I recently came across an interesting article on vaccination. The article, written by Dr. Stemwedel of San Jose State University, addresses the ethics of non-vaccination with respect to the social contract.
Although this aspect of the argument may be mentioned in other articles, it is seldom given such thorough treatment.
What I find most comical is that parents can bypass the social contract and decline to vaccinate their children but still send them into public school (etc.). Apparently (although I may be wrong here), all you have to do is express an ethical opposition to vaccination and that’s acceptable.
Are all obligations of the social contract as easily dispensed with while still keeping the benefits?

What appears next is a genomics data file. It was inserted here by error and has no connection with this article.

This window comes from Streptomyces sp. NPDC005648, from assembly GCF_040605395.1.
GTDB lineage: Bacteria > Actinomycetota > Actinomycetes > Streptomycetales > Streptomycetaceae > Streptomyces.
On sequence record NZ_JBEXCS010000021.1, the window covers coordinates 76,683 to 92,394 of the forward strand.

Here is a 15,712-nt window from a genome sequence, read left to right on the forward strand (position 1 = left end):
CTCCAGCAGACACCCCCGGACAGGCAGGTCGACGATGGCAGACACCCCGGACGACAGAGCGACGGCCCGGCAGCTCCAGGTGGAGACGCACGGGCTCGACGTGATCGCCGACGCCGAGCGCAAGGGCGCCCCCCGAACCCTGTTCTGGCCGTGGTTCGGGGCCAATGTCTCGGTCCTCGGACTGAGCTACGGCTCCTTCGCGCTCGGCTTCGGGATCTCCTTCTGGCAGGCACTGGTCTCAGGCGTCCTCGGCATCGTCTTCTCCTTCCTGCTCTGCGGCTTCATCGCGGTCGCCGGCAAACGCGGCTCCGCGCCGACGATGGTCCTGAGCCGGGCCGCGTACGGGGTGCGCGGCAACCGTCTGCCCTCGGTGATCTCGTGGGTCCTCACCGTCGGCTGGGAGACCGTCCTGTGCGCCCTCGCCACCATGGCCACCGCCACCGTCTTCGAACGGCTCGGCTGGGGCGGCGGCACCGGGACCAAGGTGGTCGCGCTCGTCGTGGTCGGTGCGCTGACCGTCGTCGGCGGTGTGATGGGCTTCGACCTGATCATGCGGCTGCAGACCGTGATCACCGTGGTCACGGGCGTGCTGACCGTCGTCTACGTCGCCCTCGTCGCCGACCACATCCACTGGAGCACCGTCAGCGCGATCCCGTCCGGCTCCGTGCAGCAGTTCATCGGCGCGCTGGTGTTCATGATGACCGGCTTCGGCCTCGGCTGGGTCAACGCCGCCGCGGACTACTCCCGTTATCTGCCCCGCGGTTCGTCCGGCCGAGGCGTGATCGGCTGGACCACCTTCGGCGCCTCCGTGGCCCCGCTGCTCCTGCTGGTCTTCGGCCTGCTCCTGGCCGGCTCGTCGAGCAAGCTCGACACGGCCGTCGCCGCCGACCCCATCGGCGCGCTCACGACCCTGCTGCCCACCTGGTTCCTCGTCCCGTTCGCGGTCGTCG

Can I send my son to school with a pack of Marlboros because we don’t agree about the dangers of secondhand smoke? After all, it’s just my one son who will be smoking in class. -I know this is an absurd argument, but don’t we forbid smoking in class for the same reason we insist on vaccination? And I would be pretty disappointed if my son started smoking – he is only 8.
What other elements of the social contract can be ethically declined?
Must I pay taxes even when the guy I voted for lost?
Can I be the one guy who declines to be burdened by speeding laws?
By the way, last year saw an outbreak of Measles in Wales that has been attributed to declining vaccination rates over recent years.